A teenager has delivered a powerful victim impact statement, describing the ongoing trauma she lives with as a result of the offending of Brett Daniel Allford.

The former cricket and football umpire, 42, previously pleaded guilty to charges including using a carriage service to solicit child abuse material and possessing or controlling child abuse material between January and October 2022.

South Australia’s District Court heard she felt “trapped, scared, exhausted”, had issues with relationships, and felt she had been manipulated by the defendant.

“Sometimes I see his face when I’m with other people,” she told the court via video link. 

“Some days I wake up and I see myself in the mirror and I feel disgusted with myself — I feel used and dirty.

“I am ashamed to be called a victim — I hate the word victim, the stereotype is that a victim is a weak person and that is the last thing I want to see myself as … I am not a weak person.”

She said she struggled with depression and anxiety.

“I am angry that I’m in my second year of high school and these are the problems I’m dealing with,” she said.

“It’s not fair this was two years ago, and I’m still dealing with the impacts and I most likely will be for a long time.”

Prosecutors described the offending as “extremely serious” and said there were up to ten victims aged between 11 and 16.

Allford, of Edwardstown, had worked for both the South Australian Cricket Association (SACA) and the South Australian National Football League (SANFL).

Allford will be sentenced in SA’s District Court on June 3.(ABC News: Che Chorley)

District Court Judge Paul Muscat told the court Allford was at “extreme risk of re-offending”.

“The defendant, through his behaviour has demonstrated that he is a paedophile and his prospects of rehabilitation are low, and I consider that he would be a risk to the community of offending like this again on his release from prison in due course, however long that might be,” Judge Muscat said.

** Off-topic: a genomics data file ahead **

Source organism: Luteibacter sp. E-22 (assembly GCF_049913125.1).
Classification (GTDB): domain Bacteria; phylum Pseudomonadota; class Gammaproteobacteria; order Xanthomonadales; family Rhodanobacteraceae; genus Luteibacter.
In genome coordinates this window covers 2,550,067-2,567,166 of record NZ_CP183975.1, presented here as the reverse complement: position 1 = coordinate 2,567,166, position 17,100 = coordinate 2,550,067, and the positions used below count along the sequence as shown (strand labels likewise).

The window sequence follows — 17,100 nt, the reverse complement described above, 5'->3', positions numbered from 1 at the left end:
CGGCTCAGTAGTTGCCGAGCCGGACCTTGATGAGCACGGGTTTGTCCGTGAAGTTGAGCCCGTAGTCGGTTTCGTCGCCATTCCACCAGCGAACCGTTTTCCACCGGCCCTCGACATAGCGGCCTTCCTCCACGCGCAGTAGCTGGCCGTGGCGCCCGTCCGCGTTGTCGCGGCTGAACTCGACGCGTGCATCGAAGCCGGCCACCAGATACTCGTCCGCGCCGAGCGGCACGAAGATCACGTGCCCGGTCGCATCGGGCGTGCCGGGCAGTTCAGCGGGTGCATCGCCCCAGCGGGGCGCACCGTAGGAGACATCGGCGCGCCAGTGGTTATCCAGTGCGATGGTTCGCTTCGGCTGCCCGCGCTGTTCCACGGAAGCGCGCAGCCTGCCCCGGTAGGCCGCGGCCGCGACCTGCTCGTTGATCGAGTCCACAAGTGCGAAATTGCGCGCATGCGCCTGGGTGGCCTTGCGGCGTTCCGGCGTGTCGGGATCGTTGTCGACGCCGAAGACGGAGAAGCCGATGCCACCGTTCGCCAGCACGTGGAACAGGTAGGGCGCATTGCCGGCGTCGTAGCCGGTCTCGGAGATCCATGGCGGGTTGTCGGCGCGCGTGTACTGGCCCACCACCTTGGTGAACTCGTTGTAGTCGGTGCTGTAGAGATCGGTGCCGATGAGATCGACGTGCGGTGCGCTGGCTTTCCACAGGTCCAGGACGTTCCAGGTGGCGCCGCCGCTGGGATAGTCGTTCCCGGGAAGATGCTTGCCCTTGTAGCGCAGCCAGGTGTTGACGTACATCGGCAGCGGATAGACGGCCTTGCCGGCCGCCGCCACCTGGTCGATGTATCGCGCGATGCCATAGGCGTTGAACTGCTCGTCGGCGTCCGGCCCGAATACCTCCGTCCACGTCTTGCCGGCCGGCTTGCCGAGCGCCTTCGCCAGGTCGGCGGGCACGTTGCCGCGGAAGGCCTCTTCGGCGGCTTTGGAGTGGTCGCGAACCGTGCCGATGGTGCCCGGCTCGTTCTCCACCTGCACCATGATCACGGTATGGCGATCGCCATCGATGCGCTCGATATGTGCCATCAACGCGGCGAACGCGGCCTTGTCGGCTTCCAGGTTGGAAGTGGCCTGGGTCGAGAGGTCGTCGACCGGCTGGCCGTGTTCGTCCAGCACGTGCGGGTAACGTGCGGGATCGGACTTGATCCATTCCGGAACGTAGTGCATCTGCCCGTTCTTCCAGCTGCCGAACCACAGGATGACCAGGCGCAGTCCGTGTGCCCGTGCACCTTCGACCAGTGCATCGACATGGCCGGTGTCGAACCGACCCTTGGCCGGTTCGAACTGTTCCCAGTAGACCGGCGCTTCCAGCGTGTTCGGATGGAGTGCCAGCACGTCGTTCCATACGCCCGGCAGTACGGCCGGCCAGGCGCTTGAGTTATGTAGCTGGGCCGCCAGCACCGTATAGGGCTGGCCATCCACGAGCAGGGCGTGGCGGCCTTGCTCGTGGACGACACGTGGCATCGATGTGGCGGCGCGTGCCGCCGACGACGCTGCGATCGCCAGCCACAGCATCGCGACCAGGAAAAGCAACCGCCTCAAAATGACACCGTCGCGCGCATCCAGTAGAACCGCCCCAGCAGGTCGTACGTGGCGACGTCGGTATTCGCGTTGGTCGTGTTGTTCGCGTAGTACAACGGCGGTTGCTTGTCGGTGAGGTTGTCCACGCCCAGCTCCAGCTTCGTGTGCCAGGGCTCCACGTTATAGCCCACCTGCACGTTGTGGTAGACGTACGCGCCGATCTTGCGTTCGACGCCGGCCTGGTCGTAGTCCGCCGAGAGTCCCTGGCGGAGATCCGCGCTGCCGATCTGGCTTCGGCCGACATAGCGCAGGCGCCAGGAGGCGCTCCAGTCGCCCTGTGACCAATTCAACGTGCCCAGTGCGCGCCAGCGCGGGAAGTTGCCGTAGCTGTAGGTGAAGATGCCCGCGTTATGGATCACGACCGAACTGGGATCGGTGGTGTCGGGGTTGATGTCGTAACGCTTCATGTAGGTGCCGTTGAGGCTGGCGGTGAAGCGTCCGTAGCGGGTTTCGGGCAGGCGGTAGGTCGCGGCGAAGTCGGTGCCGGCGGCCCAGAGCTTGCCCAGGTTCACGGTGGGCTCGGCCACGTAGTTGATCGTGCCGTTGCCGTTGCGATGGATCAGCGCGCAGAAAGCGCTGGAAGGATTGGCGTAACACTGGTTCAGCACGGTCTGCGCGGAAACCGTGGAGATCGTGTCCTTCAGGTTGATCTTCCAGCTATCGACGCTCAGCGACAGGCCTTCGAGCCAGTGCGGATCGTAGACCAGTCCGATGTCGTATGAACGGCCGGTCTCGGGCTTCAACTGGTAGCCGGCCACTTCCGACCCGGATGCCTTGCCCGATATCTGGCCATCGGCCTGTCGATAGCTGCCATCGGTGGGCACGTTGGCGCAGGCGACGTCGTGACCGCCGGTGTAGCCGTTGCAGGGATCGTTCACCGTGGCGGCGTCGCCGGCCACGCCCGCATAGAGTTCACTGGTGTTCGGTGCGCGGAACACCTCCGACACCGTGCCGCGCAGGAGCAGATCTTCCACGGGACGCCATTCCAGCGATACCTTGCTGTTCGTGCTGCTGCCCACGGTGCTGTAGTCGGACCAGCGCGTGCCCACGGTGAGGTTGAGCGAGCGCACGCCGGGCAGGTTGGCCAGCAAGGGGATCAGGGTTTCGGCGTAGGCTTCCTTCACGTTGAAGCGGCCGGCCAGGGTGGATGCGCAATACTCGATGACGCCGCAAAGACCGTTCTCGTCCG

The judge said Allford had preyed on vulnerable children in a premeditated manner, manipulating them with gifts and money, and was a repeat offender.

“The defendant was a registered child sex offender and plainly failed to comply with his obligations,” the judge said. 

“Within a year of his [previous] prison sentence ending, he has involved himself in identical online predatory sexual offending so, there really isn’t a lot that can be put on behalf of the defendant.”

The defence lawyer for Allford asked the judge to consider his guilty pleas and that the previous imprisonment period for similar offending was not long enough for him to take part in a rehabilitation program.

“He could have voluntarily sought counselling and treatment … he chose not to,” the judge said.

“I don’t place any weight on that submission — he clearly had strong sexual urges and attraction to children, he knew that, and he did nothing about it.”

Allford wept and wiped away tears during the hearing.

He will be sentenced next month.